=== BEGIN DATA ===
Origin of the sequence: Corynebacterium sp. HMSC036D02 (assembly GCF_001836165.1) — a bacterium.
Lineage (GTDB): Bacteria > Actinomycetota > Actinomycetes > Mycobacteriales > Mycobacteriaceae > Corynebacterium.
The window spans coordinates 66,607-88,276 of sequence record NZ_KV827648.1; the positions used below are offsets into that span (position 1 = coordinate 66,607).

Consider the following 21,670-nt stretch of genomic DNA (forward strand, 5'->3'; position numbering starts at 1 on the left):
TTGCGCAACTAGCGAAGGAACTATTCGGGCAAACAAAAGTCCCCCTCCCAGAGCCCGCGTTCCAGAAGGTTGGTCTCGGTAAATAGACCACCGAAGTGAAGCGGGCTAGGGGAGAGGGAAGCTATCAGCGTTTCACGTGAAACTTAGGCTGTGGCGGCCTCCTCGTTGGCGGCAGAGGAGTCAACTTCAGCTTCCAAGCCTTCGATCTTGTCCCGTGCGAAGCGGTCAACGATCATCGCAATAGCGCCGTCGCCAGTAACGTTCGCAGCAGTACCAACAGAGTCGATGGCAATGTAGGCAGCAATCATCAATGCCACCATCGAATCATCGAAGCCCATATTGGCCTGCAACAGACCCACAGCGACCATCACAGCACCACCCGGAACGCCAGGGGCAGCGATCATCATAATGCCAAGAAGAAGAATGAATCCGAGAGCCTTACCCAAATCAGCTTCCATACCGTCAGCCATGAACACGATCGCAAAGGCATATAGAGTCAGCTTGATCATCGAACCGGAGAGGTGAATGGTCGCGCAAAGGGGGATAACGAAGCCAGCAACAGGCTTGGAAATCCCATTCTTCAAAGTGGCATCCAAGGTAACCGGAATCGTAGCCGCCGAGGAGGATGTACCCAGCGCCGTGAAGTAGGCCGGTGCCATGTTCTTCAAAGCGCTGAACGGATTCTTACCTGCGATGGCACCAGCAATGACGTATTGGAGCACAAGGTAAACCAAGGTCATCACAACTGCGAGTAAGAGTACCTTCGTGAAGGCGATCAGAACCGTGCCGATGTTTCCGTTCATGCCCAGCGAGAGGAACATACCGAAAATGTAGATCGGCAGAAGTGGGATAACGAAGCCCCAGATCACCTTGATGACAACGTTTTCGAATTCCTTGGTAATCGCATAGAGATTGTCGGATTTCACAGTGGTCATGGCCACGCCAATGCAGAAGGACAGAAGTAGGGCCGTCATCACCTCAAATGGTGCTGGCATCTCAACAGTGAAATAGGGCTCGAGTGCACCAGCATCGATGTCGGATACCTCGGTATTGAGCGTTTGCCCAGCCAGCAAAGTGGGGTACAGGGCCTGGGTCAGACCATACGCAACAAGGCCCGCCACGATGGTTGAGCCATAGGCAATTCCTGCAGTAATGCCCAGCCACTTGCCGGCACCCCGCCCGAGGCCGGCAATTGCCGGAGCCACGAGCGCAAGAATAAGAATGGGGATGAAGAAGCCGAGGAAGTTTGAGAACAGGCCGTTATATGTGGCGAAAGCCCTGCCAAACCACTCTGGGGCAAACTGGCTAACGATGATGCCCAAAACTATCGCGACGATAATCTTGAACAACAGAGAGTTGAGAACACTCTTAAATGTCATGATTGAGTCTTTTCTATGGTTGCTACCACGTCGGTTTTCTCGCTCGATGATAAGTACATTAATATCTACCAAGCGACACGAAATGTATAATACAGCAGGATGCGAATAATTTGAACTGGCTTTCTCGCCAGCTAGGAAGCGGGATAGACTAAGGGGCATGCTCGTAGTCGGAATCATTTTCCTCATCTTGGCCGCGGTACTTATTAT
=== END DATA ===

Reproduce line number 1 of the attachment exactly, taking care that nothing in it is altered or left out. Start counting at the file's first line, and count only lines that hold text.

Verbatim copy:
Origin of the sequence: Corynebacterium sp. HMSC036D02 (assembly GCF_001836165.1) — a bacterium.